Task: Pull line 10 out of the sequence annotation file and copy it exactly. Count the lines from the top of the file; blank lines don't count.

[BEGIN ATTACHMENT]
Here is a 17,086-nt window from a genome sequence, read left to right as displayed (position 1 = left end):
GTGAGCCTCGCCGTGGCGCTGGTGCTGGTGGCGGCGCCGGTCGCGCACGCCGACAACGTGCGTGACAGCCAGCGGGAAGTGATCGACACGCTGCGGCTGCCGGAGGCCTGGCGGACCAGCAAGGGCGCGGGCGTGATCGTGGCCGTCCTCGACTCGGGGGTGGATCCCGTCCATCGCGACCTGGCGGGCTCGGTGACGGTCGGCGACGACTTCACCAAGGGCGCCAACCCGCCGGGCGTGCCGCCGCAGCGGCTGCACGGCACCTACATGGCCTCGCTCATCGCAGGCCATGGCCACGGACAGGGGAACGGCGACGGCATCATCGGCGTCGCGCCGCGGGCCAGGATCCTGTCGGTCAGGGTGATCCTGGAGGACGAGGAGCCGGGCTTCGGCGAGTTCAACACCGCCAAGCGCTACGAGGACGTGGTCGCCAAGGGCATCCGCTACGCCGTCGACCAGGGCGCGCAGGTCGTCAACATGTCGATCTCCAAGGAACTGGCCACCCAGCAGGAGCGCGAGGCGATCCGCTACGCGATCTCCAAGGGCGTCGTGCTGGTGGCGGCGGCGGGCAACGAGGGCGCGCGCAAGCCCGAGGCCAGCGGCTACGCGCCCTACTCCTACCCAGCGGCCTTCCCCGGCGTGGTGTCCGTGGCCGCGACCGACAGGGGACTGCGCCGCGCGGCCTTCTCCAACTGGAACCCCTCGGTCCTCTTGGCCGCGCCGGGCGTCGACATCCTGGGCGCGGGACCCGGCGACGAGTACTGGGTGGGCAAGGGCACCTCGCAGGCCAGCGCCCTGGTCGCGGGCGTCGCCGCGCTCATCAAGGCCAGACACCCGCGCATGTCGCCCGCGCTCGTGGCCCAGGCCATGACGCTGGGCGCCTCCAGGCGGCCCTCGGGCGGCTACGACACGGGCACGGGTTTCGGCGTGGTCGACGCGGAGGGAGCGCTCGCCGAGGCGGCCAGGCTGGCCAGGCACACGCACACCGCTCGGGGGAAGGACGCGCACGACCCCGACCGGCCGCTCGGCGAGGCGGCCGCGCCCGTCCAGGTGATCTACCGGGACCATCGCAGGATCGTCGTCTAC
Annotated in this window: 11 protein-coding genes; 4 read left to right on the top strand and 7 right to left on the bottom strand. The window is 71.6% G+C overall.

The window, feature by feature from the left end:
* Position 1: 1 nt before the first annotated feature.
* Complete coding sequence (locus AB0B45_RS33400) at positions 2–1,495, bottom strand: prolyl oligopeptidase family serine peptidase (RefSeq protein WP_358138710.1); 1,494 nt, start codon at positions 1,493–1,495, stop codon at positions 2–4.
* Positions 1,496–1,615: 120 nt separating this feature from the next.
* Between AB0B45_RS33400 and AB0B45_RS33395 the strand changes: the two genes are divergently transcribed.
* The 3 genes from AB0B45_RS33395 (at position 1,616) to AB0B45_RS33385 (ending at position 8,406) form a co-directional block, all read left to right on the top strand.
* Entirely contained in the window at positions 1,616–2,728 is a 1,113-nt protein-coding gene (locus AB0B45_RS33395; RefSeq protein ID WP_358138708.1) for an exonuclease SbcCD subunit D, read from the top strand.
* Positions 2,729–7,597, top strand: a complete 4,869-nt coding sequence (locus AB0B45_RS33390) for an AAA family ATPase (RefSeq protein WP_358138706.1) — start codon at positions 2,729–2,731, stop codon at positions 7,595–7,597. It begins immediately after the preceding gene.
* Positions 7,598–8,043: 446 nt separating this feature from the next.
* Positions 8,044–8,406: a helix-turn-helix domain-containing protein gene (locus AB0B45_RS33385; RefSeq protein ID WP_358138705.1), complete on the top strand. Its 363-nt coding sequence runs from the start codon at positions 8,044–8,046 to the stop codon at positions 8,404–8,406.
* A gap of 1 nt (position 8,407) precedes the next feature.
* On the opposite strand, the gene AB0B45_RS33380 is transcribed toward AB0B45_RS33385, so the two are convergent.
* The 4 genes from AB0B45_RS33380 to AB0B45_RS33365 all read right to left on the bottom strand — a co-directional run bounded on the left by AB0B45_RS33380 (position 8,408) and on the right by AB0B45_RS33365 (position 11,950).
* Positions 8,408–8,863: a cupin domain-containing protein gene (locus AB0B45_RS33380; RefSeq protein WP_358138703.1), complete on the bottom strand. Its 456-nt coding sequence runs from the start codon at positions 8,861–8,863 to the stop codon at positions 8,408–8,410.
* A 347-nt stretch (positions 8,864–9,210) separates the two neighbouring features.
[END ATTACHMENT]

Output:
* Entirely contained in the window at positions 1,616–2,728 is a 1,113-nt protein-coding gene (locus AB0B45_RS33395; RefSeq protein ID WP_358138708.1) for an exonuclease SbcCD subunit D, read from the top strand.